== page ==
Cold and Dry Chain to Reduce Food Loss and Waste
This post was written by Peetambar Dahal, Kent Bradford and Pedro Bello, University of California, Davis, United States; Johan Van Asbrouck, Rhino Research, Thailand; Keshavulu Kunusoth, Telangana State Seed and Organic Certification Authority, India; Irfan Afzal, University of Agriculture, Faisalabad, Pakistan; Tim Letzkus, Food Rescue, White Pony Express, Pleasant Hill, California, United States; Filippo Guzzon, European Cooperative Programme for Plant Genetic Resources (ECPGR), Alliance Bioversity International-International Center for Tropical Agriculture (CIAT), Rome, Italy; and Ravi Kafle, Department of Public Health, Washington State, United States.
Why Cold and Dry Chain preservation?
The Cold Chain, including modified ecofriendly variations, is being used for prolonging quality of perishables by utilizing refrigeration to maintain high moisture content (MC) and low product temperatures. The Dry Chain, analogous to the Cold Chain, is proposed to maintain the quality of low MC products (seeds, foods and feeds) at ambient temperatures without requiring expensive infrastructure. Low MC products are dried to safe humidity levels and packaged into moisture-proof containers until used, thereby minimizing losses at farms and through the downstream value chain. This process has been used by gene banks, seed companies, food manufacturers and the pharmaceutical industry in developed countries to minimize quality loss of dry products during storage.
The Dry Chain, developed with the support of the USAID Horticulture Innovation Lab at UC Davis, California, enables health-centric food systems by extending seed longevity and minimizing food contaminants (e.g., mycotoxins) and insect infestation and nutrient loss. It complements food, nutrition security and disaster resiliency and agrobiodiversity conservation. Furthermore, the Dry Chain could save about 25% food losses at farms in the developing countries that could help countries to improve dry product trade ratios. Although this technology complements central issues of food security identified by USAID and several other global programs, it has yet to be used by the food stakeholders in the developing countries.
Dry Chain implementation
Implementing the Dry Chain could minimize most of carcinogenic mycotoxins (aflatoxins), which affects 4.5 billion people in developing countries. In combination with good agricultural practices (GAP), including Aflasafe, the Dry Chain should be optimally initiated soon after the harvest when seed quality and nutrients are at peak levels. Seeds could be a good implementation point before scaling up Dry Chain to reduce farm food losses.
The Dry Chain can be implemented using climate-smart tools like natural drying, solar dryers, regenerable drying beads and heated air dryers. Drying beads are especially useful for low-volume and high-value seeds and can replace existing Cold Chain gene bank infrastructure. Moisture-proof packaging is essential following drying to prevent reabsorption of water from the air in humid climates. Bill and Melinda Gates Foundation (BMGF)- and USAID-supported triple-layer Purdue Improved Crop Storage (PICS) bags are handy containers to enable Dry Chain systems.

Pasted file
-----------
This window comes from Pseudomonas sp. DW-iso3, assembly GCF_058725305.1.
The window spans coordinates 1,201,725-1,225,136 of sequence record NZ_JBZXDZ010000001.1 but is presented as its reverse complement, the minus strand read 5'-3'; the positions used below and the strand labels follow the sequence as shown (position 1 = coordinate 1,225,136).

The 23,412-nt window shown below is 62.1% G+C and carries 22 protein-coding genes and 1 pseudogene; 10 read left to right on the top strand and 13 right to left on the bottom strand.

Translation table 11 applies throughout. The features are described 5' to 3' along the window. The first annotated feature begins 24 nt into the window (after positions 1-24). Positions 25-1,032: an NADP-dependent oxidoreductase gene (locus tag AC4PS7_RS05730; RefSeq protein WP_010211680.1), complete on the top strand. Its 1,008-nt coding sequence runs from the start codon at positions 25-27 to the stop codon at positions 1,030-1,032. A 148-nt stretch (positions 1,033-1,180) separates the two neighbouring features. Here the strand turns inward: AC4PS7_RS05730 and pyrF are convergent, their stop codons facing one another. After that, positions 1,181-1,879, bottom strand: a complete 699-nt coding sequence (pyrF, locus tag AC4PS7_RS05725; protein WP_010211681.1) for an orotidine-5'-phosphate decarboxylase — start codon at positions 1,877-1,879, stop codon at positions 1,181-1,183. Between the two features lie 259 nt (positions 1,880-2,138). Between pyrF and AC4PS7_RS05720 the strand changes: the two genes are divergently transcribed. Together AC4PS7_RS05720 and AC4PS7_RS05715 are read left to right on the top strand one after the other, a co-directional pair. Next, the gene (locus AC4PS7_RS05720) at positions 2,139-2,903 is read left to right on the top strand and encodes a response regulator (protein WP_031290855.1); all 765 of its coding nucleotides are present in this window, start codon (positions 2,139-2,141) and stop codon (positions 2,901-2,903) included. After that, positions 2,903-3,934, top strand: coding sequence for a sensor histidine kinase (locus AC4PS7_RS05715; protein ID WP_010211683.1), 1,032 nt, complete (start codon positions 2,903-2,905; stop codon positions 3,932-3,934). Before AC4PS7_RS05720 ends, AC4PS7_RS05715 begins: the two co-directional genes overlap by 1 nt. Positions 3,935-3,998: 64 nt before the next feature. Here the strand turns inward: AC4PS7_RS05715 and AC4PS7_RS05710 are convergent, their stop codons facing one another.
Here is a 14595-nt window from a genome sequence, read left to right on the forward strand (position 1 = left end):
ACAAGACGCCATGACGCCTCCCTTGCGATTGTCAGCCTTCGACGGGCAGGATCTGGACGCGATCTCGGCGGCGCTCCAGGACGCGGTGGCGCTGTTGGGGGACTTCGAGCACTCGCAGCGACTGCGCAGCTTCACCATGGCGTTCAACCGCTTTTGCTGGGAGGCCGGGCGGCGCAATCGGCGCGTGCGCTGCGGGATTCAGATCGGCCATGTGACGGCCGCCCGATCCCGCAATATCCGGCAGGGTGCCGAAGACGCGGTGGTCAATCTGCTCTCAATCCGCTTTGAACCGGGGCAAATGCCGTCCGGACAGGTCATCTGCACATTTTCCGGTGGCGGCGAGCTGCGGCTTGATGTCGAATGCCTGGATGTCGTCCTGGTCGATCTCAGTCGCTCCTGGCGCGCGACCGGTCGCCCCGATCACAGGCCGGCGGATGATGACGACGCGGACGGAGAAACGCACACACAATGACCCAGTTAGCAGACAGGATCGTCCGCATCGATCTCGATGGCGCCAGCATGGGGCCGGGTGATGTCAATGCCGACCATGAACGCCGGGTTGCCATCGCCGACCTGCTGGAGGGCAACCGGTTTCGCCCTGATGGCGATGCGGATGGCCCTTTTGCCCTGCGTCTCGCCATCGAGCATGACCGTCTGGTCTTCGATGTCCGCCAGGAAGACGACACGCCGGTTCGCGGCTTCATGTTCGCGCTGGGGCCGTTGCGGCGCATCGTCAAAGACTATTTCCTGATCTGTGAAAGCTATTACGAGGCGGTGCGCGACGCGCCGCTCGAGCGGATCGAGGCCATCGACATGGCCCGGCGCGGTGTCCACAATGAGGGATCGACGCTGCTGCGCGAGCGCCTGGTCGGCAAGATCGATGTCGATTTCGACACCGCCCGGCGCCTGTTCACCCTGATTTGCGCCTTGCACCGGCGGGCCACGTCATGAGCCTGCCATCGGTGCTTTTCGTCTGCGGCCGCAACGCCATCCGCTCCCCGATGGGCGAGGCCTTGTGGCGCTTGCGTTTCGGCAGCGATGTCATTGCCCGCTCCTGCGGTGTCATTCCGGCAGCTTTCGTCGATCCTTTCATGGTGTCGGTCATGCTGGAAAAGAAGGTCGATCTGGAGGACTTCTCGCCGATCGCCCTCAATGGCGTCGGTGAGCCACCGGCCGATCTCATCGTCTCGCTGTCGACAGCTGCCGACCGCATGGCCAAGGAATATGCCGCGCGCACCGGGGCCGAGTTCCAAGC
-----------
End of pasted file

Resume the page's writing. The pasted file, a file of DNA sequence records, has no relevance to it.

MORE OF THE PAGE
Dry Chain steps
- Preharvest measures: Seeds of improved/local varieties should be planted using GAP. Integrated Pest Management (IPM) that uses biological measures but embraces pesticides as the last resort is recommended to minimize chemical residues in both low and high MC foods. Areas receiving high rainfall, as in tropical climates, need preharvest application of Aflasafe, a mixture of country-specific atoxigenic Aspergillus strains to outcompete toxigenic ones.
- Drying after harvest: Harvest seed/grain at proper maturity and use natural or artificial drying systems to reduce MC to 10-12% or 65% equilibrium relative humidity (eRH) or lower. Drying prevents growth of toxigenic storage molds and insects that proliferate concomitant with nutrient losses at higher humidities. Dry products harvested during the dry season can utilize repeated natural drying. However, dry products harvested during the rainy season need rapid drying using artificial dryers that could also use solar energy. Ecofriendly solar drying tools have been discussed even for drying high MC foods. Seeds need lower MCs than grain products and high viability has been maintained for several decades. Expensive dehumidified cold storage has been proposed to store seed in the developing countries. Instead, regenerable drying beads could be used to maintain local and improved cultivars in dry storage, even in humid climates.
- Checking dryness: In addition to traditional drying knowledge, inexpensive handheld devices, DryCards and humidity strips could be used to measure eRH of stored products. A moisture content calculator can convert eRH values of handheld devices to traditional MC values.
- Moisture proof containers: The BMGF- and USAID-supported moisture-proof triple-layer PICS bags are preferred over other containers throughout the postharvest value chain. Other plastic or metallic containers with airtight seals could also be used to prevent moisture penetration into the storage container. These containers protect dry products from rainfall/annual flooding and enable disaster resiliency by addressing food safety.
- Quality assurance: Implementing sensitive quality monitoring systems to conform to Codex standards for both domestic and imported low and high MC foods will promote exports and improve livelihoods of smallholders.
- Dissemination of knowledge: Digital apps could be useful to disseminate such knowledge to food stakeholders. Training on drying systems and hermetic storage is needed to implement the quality-oriented, pesticide-free and climate smart Dry Chain to reduce food loss in the developing countries.